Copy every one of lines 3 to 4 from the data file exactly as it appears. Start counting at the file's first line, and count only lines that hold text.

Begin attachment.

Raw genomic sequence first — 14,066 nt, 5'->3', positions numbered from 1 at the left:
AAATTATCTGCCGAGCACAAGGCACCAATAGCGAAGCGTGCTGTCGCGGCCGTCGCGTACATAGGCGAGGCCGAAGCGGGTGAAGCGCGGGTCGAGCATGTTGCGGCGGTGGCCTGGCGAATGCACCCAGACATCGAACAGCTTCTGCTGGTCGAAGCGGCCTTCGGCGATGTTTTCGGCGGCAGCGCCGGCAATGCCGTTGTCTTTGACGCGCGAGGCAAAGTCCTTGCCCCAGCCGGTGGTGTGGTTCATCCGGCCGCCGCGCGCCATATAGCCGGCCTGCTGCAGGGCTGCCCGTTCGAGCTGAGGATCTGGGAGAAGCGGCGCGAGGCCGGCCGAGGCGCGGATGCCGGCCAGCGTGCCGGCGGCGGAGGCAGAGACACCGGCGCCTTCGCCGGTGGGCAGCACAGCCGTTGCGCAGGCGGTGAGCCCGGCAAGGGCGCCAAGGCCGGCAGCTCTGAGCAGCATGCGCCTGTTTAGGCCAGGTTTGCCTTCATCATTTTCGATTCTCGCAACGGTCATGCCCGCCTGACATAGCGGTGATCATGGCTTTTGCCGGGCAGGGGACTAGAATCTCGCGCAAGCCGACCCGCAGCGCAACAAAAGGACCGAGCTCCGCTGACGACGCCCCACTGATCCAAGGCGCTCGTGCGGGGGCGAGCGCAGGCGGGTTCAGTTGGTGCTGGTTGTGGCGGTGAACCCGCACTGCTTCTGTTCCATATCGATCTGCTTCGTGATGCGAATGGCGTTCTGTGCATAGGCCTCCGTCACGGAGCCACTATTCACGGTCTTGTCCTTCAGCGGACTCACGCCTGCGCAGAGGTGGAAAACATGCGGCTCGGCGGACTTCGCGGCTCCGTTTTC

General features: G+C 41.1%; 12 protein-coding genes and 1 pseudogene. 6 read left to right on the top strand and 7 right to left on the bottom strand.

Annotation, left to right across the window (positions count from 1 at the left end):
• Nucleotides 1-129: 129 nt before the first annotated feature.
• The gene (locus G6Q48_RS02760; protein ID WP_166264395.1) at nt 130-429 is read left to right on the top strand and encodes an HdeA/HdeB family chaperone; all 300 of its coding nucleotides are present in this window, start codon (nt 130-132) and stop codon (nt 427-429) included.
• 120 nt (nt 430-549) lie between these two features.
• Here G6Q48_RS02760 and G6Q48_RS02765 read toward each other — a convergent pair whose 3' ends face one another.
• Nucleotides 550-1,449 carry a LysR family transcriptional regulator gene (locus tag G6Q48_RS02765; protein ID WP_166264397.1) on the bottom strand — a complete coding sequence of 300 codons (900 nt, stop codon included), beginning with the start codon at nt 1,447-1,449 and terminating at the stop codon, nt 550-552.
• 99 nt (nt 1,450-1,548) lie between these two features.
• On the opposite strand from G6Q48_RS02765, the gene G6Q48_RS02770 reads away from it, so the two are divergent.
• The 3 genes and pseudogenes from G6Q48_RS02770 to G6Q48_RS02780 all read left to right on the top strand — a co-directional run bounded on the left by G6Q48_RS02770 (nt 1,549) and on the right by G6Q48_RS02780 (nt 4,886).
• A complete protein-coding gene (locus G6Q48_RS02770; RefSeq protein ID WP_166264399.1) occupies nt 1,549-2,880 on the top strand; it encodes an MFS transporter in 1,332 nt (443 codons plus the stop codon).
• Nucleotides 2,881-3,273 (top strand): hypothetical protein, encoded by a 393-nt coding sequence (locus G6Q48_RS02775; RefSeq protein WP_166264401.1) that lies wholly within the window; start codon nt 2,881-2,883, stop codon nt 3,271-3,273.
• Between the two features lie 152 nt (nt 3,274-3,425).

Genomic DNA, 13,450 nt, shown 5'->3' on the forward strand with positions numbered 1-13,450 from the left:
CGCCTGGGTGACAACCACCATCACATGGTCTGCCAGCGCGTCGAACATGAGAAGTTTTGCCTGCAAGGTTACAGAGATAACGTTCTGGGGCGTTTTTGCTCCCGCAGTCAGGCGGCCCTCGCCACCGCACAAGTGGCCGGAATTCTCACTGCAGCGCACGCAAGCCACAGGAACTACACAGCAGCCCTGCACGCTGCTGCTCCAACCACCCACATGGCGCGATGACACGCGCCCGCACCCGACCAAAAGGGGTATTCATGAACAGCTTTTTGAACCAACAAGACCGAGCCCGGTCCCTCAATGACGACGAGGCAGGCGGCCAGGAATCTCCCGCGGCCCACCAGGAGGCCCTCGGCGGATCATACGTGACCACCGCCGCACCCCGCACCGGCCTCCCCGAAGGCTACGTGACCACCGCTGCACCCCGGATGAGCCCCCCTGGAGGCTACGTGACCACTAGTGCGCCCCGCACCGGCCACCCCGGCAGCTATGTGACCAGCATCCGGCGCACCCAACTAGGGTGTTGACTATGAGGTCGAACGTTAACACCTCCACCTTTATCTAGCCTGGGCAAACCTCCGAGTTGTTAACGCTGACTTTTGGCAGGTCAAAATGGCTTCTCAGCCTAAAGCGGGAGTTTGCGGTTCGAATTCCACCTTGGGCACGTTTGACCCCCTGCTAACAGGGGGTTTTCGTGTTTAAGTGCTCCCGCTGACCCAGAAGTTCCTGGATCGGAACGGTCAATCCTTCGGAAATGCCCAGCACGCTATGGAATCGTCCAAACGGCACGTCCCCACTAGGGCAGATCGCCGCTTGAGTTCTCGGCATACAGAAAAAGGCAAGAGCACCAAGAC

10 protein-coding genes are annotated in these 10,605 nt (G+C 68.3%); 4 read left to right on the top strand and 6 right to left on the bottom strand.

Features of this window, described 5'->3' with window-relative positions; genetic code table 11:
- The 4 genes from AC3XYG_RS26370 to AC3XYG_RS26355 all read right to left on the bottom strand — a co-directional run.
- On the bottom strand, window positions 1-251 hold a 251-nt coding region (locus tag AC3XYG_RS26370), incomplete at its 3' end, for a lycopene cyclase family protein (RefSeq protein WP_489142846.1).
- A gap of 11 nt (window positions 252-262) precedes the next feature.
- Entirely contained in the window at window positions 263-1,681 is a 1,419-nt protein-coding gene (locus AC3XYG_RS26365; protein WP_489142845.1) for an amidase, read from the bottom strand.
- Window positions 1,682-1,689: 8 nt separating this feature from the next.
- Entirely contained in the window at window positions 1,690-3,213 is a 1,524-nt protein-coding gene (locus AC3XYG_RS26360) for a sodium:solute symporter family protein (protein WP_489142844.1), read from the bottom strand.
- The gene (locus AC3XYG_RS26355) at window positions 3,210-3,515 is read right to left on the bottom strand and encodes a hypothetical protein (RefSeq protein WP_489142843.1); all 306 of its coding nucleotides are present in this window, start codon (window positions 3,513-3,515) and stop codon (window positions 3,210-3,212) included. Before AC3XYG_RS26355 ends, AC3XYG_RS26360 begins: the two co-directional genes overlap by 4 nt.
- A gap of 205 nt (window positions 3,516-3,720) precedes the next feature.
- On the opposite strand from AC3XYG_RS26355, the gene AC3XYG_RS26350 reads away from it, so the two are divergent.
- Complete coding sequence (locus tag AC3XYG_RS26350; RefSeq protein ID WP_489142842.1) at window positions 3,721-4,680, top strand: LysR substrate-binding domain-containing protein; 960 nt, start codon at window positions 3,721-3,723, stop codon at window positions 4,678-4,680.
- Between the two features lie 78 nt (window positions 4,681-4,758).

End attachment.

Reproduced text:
General features: G+C 41.1%; 12 protein-coding genes and 1 pseudogene. 6 read left to right on the top strand and 7 right to left on the bottom strand.

Annotation, left to right across the window (positions count from 1 at the left end):